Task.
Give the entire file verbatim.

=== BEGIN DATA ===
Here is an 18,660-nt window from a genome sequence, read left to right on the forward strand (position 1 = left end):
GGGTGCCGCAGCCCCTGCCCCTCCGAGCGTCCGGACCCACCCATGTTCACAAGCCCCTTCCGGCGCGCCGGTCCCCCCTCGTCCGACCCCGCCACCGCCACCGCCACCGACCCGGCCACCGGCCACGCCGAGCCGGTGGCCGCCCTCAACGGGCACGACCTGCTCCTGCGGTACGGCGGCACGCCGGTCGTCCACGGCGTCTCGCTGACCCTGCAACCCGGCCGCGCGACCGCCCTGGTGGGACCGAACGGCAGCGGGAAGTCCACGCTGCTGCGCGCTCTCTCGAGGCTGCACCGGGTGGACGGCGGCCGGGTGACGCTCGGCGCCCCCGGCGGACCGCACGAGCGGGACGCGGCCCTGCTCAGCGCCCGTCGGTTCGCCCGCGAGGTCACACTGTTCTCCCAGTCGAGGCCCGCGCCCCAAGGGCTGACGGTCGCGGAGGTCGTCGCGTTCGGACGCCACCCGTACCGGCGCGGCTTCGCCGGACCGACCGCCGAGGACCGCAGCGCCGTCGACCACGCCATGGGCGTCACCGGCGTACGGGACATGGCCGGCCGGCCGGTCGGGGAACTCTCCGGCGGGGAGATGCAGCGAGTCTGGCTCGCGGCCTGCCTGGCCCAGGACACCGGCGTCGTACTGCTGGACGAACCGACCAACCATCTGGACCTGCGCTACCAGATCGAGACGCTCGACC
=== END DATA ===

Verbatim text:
Here is an 18,660-nt window from a genome sequence, read left to right on the forward strand (position 1 = left end):
GGGTGCCGCAGCCCCTGCCCCTCCGAGCGTCCGGACCCACCCATGTTCACAAGCCCCTTCCGGCGCGCCGGTCCCCCCTCGTCCGACCCCGCCACCGCCACCGCCACCGACCCGGCCACCGGCCACGCCGAGCCGGTGGCCGCCCTCAACGGGCACGACCTGCTCCTGCGGTACGGCGGCACGCCGGTCGTCCACGGCGTCTCGCTGACCCTGCAACCCGGCCGCGCGACCGCCCTGGTGGGACCGAACGGCAGCGGGAAGTCCACGCTGCTGCGCGCTCTCTCGAGGCTGCACCGGGTGGACGGCGGCCGGGTGACGCTCGGCGCCCCCGGCGGACCGCACGAGCGGGACGCGGCCCTGCTCAGCGCCCGTCGGTTCGCCCGCGAGGTCACACTGTTCTCCCAGTCGAGGCCCGCGCCCCAAGGGCTGACGGTCGCGGAGGTCGTCGCGTTCGGACGCCACCCGTACCGGCGCGGCTTCGCCGGACCGACCGCCGAGGACCGCAGCGCCGTCGACCACGCCATGGGCGTCACCGGCGTACGGGACATGGCCGGCCGGCCGGTCGGGGAACTCTCCGGCGGGGAGATGCAGCGAGTCTGGCTCGCGGCCTGCCTGGCCCAGGACACCGGCGTCGTACTGCTGGACGAACCGACCAACCATCTGGACCTGCGCTACCAGATCGAGACGCTCGACC